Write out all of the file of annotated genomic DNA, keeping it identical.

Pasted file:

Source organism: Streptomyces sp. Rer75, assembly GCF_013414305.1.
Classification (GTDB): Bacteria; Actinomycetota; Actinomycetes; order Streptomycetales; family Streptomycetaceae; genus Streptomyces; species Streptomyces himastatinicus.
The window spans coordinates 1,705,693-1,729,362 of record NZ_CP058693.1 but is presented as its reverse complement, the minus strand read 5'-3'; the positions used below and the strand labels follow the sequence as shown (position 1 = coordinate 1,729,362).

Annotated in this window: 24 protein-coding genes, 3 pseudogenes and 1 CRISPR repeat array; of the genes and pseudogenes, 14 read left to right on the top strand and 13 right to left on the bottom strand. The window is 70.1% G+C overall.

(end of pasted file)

Source organism: Streptomyces sp. Rer75, assembly GCF_013414305.1.
Classification (GTDB): Bacteria; Actinomycetota; Actinomycetes; order Streptomycetales; family Streptomycetaceae; genus Streptomyces; species Streptomyces himastatinicus.
The window spans coordinates 1,705,693-1,729,362 of record NZ_CP058693.1 but is presented as its reverse complement, the minus strand read 5'-3'; the positions used below and the strand labels follow the sequence as shown (position 1 = coordinate 1,729,362).

Annotated in this window: 24 protein-coding genes, 3 pseudogenes and 1 CRISPR repeat array; of the genes and pseudogenes, 14 read left to right on the top strand and 13 right to left on the bottom strand. The window is 70.1% G+C overall.